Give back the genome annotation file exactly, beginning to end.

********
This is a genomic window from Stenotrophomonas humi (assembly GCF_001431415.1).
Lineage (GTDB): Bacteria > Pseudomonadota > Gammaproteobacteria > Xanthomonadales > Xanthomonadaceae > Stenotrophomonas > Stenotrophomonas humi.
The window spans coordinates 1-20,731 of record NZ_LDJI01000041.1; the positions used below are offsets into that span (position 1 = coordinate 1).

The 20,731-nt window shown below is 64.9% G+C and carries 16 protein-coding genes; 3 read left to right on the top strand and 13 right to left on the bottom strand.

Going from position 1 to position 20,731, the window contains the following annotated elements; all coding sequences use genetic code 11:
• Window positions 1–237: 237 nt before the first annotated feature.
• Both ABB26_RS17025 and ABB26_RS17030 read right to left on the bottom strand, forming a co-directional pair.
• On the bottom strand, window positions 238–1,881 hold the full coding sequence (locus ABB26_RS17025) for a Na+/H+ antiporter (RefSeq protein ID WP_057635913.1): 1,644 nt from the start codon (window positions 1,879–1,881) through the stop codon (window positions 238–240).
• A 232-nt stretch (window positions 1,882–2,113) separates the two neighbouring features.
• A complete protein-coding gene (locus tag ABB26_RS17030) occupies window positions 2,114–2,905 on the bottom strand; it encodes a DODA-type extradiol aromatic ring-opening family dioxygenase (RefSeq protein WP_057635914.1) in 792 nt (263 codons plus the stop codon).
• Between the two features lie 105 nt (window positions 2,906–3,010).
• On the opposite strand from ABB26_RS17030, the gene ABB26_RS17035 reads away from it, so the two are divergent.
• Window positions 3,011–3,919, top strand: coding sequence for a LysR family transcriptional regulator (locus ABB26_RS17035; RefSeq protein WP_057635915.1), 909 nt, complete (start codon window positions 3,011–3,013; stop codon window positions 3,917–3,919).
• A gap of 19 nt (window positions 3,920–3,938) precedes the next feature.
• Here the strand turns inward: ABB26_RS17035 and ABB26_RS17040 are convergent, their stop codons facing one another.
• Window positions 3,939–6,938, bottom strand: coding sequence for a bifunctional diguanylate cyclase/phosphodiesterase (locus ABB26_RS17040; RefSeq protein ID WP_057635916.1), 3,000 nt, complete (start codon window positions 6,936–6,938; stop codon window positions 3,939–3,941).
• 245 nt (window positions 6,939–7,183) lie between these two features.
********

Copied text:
This is a genomic window from Stenotrophomonas humi (assembly GCF_001431415.1).
Lineage (GTDB): Bacteria > Pseudomonadota > Gammaproteobacteria > Xanthomonadales > Xanthomonadaceae > Stenotrophomonas > Stenotrophomonas humi.
The window spans coordinates 1-20,731 of record NZ_LDJI01000041.1; the positions used below are offsets into that span (position 1 = coordinate 1).

The 20,731-nt window shown below is 64.9% G+C and carries 16 protein-coding genes; 3 read left to right on the top strand and 13 right to left on the bottom strand.

Going from position 1 to position 20,731, the window contains the following annotated elements; all coding sequences use genetic code 11:
• Window positions 1–237: 237 nt before the first annotated feature.
• Both ABB26_RS17025 and ABB26_RS17030 read right to left on the bottom strand, forming a co-directional pair.
• On the bottom strand, window positions 238–1,881 hold the full coding sequence (locus ABB26_RS17025) for a Na+/H+ antiporter (RefSeq protein ID WP_057635913.1): 1,644 nt from the start codon (window positions 1,879–1,881) through the stop codon (window positions 238–240).
• A 232-nt stretch (window positions 1,882–2,113) separates the two neighbouring features.
• A complete protein-coding gene (locus tag ABB26_RS17030) occupies window positions 2,114–2,905 on the bottom strand; it encodes a DODA-type extradiol aromatic ring-opening family dioxygenase (RefSeq protein WP_057635914.1) in 792 nt (263 codons plus the stop codon).
• Between the two features lie 105 nt (window positions 2,906–3,010).
• On the opposite strand from ABB26_RS17030, the gene ABB26_RS17035 reads away from it, so the two are divergent.
• Window positions 3,011–3,919, top strand: coding sequence for a LysR family transcriptional regulator (locus ABB26_RS17035; RefSeq protein WP_057635915.1), 909 nt, complete (start codon window positions 3,011–3,013; stop codon window positions 3,917–3,919).
• A gap of 19 nt (window positions 3,920–3,938) precedes the next feature.
• Here the strand turns inward: ABB26_RS17035 and ABB26_RS17040 are convergent, their stop codons facing one another.
• Window positions 3,939–6,938, bottom strand: coding sequence for a bifunctional diguanylate cyclase/phosphodiesterase (locus ABB26_RS17040; RefSeq protein ID WP_057635916.1), 3,000 nt, complete (start codon window positions 6,936–6,938; stop codon window positions 3,939–3,941).
• 245 nt (window positions 6,939–7,183) lie between these two features.